The state has indefinitely postponed its anticipated approval of the New York Power Authoritys controversial expansion of the Poletti power plant in northern Astoria, leaving more time for the agency to consider the concerns of local environment groups, NYPA officials said.
The New York State Siting Board on Electric Generation was originally scheduled to render its decision May 16, but the hearing was moved to May 22 and finally postponed indefinitely.
We asked for the postponement to continue the dialogue with interested parties, NYPA spokeswoman Connie Cullen said Tuesday.
NYPA is asking for permission to construct a new 500-megawatt power plant on the same site as the existing 825-megawatt Charles Poletti Power Project, which occupies a property wedged between the East River and 20th Avenue at the northern tip of Astoria.
The Siting Board called for the project to be approved in a recommended decision issued Dec. 17. The application has been pending before the board for about a year.
But environmental groups have demanded that NYPA first repower the current 25-year-old plant renovating it to decrease emissions while increasing output and reduce the amount of small particulate matter released from its smokestacks.
Cullen said those concerns will continue to play a part in future discussions.
Assemblyman Michael Gianaris (D-Astoria), who has long fought against the proliferation of power plants in western Queens, responded to the postponement with cautious optimism.
Its a positive development, he said Saturday. Hopefully, the result will be positive and wont just be kind of a delay in the process without any real tangible results. Weve been pounding away on this issue for a long, long time.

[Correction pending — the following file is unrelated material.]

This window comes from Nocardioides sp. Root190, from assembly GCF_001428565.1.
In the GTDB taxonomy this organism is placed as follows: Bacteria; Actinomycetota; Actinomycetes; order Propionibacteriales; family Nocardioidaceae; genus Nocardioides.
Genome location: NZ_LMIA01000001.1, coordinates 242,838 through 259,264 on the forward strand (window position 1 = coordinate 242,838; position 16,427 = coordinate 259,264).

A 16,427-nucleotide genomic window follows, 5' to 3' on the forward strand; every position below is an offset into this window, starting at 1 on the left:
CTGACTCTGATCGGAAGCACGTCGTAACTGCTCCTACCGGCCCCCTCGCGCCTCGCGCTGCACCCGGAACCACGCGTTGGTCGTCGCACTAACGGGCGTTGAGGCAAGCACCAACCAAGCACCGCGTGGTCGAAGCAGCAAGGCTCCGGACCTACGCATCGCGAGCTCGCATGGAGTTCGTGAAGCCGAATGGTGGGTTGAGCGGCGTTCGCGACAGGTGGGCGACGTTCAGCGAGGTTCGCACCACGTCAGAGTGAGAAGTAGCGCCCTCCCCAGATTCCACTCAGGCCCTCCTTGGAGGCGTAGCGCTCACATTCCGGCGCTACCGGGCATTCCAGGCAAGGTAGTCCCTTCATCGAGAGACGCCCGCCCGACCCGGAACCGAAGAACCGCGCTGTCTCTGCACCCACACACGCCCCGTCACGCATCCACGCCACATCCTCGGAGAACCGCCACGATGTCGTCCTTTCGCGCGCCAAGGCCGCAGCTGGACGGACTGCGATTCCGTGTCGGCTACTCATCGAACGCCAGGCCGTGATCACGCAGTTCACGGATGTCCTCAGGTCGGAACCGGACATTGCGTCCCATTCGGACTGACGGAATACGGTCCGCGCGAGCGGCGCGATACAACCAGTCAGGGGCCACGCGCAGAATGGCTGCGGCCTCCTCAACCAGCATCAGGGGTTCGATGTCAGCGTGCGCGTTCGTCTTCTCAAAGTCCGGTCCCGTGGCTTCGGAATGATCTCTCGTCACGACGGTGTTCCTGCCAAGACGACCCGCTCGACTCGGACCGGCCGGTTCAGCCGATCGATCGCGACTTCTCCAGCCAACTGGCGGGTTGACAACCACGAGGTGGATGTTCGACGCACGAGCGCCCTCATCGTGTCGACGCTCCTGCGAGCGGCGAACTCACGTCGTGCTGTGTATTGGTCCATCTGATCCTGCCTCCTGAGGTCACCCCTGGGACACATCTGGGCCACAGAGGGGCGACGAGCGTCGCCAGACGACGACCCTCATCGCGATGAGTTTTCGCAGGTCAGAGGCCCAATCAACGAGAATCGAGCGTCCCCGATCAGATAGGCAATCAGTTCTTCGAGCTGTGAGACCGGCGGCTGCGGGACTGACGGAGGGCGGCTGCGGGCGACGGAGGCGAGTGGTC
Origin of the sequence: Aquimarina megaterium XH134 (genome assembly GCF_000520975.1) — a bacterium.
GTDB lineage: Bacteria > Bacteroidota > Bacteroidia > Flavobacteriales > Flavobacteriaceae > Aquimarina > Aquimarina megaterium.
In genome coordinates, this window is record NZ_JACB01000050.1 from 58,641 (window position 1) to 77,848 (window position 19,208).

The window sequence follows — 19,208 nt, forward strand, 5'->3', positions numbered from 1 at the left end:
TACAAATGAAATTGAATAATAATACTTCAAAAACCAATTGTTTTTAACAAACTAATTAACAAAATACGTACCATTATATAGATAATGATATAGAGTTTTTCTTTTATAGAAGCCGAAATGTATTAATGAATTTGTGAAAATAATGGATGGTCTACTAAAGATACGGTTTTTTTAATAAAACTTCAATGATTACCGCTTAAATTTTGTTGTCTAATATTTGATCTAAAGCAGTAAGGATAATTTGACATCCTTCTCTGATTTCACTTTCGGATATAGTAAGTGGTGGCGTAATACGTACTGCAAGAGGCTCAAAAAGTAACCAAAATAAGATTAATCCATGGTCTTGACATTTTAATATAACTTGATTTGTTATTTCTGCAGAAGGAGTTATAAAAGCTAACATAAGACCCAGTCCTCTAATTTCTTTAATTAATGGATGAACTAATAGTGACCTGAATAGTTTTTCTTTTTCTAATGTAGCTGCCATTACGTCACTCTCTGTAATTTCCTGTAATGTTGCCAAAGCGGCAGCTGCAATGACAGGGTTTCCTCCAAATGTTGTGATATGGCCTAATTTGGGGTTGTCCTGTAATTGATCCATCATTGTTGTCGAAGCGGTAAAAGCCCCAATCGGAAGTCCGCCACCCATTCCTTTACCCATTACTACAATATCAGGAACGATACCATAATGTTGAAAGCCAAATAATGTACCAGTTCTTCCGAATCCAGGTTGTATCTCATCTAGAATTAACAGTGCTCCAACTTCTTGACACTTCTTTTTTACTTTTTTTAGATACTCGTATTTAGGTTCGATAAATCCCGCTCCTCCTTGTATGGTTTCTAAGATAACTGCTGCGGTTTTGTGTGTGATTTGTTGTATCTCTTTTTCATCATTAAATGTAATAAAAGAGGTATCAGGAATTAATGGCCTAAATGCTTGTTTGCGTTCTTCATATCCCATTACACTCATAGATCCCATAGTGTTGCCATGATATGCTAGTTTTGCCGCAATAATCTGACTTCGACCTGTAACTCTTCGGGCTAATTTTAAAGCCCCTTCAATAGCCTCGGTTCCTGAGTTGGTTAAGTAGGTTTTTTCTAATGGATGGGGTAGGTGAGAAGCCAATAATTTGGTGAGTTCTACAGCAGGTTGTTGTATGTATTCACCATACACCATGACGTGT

Among the non-profit organizations listed as active parties in the application are the Astoria-based environmental group CHOKE, the Natural Resources Defense Council, the New York Public Interest Research Group and the West Queens Greens.
But Ashok Gupta, the senior energy economist at the NRDC, said Tuesday the Power Authority had yet to reach out with proposals to appease the groups concerns about the expansions environmental impact.
At this point the environmental groups are opposing the Poletti expansion, and if the Power Authority wants to negotiate, the ball is in their court, Gupta said. They have to come forward with counter proposals to clean up the existing plant.
Lisa Garcia, a staff attorney with NYPIRG, said the group has not heard from NYPA since discussing possible settlements during two meetings earlier this year.
They havent really reached out to come to any type of agreement besides those two times, she said.
Both Gupta and Garcia said NYPA officials did inform them in a recent letter that the Siting Boards decision would be delayed until June 12.
Gupta admitted repowering the existing plant presents difficulties because the facility would have to be shut down for a time, which may not be possible until the new plant begins operating. But he said other options like burning more gas and less oil as a way to lower emissions should be considered as alternatives.
The planned expansion has faced strong opposition from the community, even prompting a demonstration outside the NYPA property last year that attracted 80 persons toting signs that read Save Our Children and Welcome to Asthma Alley.
Regardless of whether or not NYPA makes concessions to the environmental groups, Gupta said he expects the Siting Board to give its approval.
If and when they do, we will challenge it, he said.
Community leaders have long opposed the construction of additional power plants in western Queens, where four facilities capable of producing nearly 5,000 megawatts of power already exist.
Reach reporter Dustin Brown by e-mail at Timesledger@aol.com or call 229-0300, Ext. 154.
©2002 Community News Group
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